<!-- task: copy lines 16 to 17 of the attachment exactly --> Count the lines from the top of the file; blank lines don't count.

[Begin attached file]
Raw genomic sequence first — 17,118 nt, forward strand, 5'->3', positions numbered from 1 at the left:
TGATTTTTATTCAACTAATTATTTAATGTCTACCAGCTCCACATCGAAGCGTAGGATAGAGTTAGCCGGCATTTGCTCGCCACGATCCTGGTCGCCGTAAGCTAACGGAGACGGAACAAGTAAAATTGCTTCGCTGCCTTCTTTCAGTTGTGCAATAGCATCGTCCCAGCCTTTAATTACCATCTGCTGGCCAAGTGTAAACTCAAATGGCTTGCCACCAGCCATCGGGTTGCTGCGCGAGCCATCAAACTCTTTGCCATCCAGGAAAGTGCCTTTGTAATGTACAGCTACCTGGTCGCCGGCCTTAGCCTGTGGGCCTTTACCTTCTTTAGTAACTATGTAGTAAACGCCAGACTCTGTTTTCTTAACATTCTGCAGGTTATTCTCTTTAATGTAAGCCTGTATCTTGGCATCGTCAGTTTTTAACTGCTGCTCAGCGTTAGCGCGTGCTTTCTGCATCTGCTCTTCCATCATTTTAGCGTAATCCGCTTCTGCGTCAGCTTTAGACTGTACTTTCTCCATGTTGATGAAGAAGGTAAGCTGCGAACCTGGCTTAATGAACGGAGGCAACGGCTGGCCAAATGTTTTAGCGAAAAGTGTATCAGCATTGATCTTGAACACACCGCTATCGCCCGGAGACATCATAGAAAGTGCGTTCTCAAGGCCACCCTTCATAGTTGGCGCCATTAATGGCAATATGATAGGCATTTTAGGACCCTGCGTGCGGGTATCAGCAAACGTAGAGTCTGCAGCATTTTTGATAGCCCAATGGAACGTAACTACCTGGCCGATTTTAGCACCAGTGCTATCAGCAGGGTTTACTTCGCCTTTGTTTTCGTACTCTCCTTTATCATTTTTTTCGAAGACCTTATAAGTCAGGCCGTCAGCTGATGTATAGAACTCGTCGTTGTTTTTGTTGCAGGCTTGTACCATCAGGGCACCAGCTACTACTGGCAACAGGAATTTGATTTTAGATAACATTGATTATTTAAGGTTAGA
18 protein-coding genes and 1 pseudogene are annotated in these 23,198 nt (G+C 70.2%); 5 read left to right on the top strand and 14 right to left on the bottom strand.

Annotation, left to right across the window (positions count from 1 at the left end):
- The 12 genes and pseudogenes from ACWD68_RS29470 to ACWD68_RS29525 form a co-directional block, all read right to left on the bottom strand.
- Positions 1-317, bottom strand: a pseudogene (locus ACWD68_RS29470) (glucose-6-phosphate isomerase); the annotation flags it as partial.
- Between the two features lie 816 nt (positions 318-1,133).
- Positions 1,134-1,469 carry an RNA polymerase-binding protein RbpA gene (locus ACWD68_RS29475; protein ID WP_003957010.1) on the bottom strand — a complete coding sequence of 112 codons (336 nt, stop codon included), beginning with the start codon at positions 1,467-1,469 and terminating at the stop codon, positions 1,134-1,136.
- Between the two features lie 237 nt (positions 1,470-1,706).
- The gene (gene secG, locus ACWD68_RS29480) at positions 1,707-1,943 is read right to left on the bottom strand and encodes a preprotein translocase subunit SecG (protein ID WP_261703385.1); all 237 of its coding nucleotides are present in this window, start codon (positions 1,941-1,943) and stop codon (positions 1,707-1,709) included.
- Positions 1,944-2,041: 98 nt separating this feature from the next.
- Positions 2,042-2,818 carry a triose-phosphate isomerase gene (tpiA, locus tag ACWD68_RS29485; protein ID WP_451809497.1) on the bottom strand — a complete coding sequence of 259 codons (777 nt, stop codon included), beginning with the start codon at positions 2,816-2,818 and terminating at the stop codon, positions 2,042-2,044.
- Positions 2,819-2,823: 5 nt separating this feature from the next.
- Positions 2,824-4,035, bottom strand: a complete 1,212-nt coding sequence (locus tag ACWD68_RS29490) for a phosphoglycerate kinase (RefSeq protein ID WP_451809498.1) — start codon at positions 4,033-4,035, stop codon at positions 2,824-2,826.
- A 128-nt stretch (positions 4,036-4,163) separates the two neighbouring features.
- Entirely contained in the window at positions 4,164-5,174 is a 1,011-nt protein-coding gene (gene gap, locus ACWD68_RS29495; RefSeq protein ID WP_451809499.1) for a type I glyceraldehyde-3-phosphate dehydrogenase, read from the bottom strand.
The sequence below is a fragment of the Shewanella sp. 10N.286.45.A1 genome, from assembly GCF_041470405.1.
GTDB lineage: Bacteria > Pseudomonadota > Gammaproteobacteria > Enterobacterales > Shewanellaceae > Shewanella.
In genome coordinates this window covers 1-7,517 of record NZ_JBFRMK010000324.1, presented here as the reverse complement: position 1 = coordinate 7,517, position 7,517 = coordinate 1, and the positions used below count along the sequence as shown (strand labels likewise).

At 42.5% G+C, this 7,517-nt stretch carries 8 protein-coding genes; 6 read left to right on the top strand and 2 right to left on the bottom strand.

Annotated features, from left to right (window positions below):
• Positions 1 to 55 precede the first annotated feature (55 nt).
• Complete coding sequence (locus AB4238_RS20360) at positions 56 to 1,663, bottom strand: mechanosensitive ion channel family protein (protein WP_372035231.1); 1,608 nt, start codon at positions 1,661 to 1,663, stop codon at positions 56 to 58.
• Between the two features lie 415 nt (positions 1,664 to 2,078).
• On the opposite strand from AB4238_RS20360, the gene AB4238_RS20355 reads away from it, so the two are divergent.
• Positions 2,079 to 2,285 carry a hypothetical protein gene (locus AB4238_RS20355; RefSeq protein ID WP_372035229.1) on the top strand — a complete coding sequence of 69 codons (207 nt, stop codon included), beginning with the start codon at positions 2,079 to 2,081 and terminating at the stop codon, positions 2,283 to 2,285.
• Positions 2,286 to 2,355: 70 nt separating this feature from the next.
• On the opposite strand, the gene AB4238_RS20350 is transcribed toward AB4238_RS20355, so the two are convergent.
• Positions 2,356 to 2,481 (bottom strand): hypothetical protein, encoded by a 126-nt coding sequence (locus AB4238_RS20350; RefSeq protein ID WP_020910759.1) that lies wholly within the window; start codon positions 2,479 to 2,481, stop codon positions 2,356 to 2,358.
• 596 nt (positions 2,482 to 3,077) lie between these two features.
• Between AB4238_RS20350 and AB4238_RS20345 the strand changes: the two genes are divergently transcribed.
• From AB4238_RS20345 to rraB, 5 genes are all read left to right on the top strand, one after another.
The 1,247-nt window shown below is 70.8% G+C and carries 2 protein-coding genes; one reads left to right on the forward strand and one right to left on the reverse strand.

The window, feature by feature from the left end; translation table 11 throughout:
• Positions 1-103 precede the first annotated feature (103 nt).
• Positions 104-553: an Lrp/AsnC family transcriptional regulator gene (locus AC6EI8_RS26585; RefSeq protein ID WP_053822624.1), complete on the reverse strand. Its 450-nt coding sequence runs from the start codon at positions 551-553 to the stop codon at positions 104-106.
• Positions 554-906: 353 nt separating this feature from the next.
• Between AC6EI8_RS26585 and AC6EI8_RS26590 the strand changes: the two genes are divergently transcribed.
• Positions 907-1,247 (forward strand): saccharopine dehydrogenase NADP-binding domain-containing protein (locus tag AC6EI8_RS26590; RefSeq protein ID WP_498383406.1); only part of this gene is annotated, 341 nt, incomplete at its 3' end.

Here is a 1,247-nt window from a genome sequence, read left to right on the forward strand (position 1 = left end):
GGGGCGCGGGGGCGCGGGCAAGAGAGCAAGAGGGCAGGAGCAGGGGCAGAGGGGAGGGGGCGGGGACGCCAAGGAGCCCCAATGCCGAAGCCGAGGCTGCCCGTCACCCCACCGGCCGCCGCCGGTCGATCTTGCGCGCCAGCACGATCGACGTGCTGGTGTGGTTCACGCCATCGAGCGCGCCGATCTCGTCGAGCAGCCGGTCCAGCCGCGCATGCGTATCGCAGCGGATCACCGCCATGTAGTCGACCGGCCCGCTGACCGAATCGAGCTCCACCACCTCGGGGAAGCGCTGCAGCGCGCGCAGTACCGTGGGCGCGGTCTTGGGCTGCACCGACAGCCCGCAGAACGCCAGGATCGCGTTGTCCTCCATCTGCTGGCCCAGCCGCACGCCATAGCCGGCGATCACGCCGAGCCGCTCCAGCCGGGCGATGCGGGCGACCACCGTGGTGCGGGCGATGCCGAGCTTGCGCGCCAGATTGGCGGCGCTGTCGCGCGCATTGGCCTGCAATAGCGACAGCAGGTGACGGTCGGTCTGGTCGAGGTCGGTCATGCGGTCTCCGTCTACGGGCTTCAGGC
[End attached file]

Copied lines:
- Entirely contained in the window at positions 4,164-5,174 is a 1,011-nt protein-coding gene (gene gap, locus ACWD68_RS29495; RefSeq protein ID WP_451809499.1) for a type I glyceraldehyde-3-phosphate dehydrogenase, read from the bottom strand.
The sequence below is a fragment of the Shewanella sp. 10N.286.45.A1 genome, from assembly GCF_041470405.1.